Henry Tarrant – and why blogging works!

I thought Ari’s 5x great-grandfather, Henry Tarrant, was born in about 1793 in Hurstbourne Tarrant, Hampshire.

Hurstbourne Tarrant

But that wasn’t quite right, as the story shows. As I start this blog post I don’t yet know who his parents were. There is a family story that perhaps his name wasn’t originally Tarrant, so there is a bit of a mystery that I’d like to solve.

The first record we have for him is his marriage, to Elizabeth Liddiard, on 5 Oct 1823.

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Wiltshire, England, Church of England Marriages and Banns, 1754-1916, Ancestry.co.uk

The marriage took place at St Michael’s in Aldbourne, Wiltshire, where both Henry and Elizabeth were living. (Aldbourne was used in the early 1970s as the setting for a series of Doctor Who.)


This particular minister seemed to use the words “young man” instead of bachelor. You can see that one of the witnesses was Daniel Liddiard, possibly the bride’s father or brother, and Henry and Elizabeth left a cross instead of signing their name.

This could be a photo of Henry, found on the family tree of a descendant.

Tarrant, Henry - Photo

The couple’s first child, Anne, was born later in 1823, and the baptism record shows Henry’s occupation as labourer:

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Wiltshire, England, Church of England Births and Baptisms, 1813–1916, Ancestry.co.uk

The next child, John, was baptised in 1826, and Henry was still a labourer. Sadly, John died at only three weeks old. Mary was born the following year, then Eliza, James, Thomas and Henry.

In the 1841 census Henry can be seen at Spray Farm, in Ham, Wiltshire, working as a farmer. The box for “born in the same county” is ticked.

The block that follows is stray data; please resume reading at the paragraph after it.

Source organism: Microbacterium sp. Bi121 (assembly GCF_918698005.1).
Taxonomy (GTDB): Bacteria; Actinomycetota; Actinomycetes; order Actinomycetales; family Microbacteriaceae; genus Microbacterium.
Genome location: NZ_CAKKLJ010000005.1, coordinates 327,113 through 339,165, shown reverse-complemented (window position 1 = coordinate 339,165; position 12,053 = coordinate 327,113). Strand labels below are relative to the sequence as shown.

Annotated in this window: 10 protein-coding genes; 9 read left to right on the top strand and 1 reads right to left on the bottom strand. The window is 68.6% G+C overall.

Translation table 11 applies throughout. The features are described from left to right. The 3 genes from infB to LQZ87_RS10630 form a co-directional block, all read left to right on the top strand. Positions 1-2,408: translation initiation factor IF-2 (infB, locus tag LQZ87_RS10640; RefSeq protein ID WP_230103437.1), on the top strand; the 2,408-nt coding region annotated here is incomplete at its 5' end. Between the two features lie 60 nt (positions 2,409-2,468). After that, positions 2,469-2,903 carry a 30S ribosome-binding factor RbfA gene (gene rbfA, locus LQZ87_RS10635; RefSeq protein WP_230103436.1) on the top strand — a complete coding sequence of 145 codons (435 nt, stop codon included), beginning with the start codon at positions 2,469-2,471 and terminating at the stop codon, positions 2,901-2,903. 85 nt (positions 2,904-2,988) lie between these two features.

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1841 census, Ancestry.co.uk

“The estate known variously as Ham Spray farm, Spray farm, or the Spray originated in a copyhold farm built up in the north-east of the parish in the early 19th century, and in 1847, when it comprised 482 a., enfranchised by Winchester chapter for its tenant William Woodman (d. 1862). Woodman was apparently succeeded there by H. D. Woodman (d. 1915). Charles Wright bought the property in 1869. Ten years later his Ham Spray estate was offered for sale and apparently repurchased by H. D. Woodman. In the earlier 20th century Ham Spray House, from which the estate was worked in the 19th century, and the farm were in separate ownership.” (https://www.british-history.ac.uk/vch/wilts/vol11/pp151-158)


By 1851 Henry is a farmer of 70 acres, at Upton, near Vernham Dean in Hampshire. Here he tells the enumerator that he was born at Minal, Wiltshire, and his age is fifty-five. This puts his year of birth as closer to 1796.

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1851 census, Ancestry.co.uk

By now they have had four more children, although one of the babies, Harriet, is actally a granddaughter, as shown on the next census.

If Henry was born in Minal, maybe we can now find his parents?

I can’t find any baptisms for Minal so I look it up on Genuki and discover that it’s actually Mildenhall, near Marlborough.

So now there is a baptism that fits, and it is unusual in the information if gives:

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Wiltshire, England, Church of England Baptisms, Marriages and Burials, 1538–1812, Ancestry.co.uk

It is dated Christmas Day 1797 but comes at the end of 1796, before the new list of 1797 baptisms, so I think it is a mistake.

St John the Baptist, Minal. The font dates from 1816.

It notes that they were removed from Stitchcombe Mill to Mear Farm. Stitchcombe is part of the same parish. The (new) mill is now holiday cottages.


I have now found out more about Henry’s parents, but that will have to wait!

The 1861 census shows Henry and his family in Hurstbourne Tarrant, but it is not clear exactly where they were. Henry is now sixty-three and an agricultural labourer.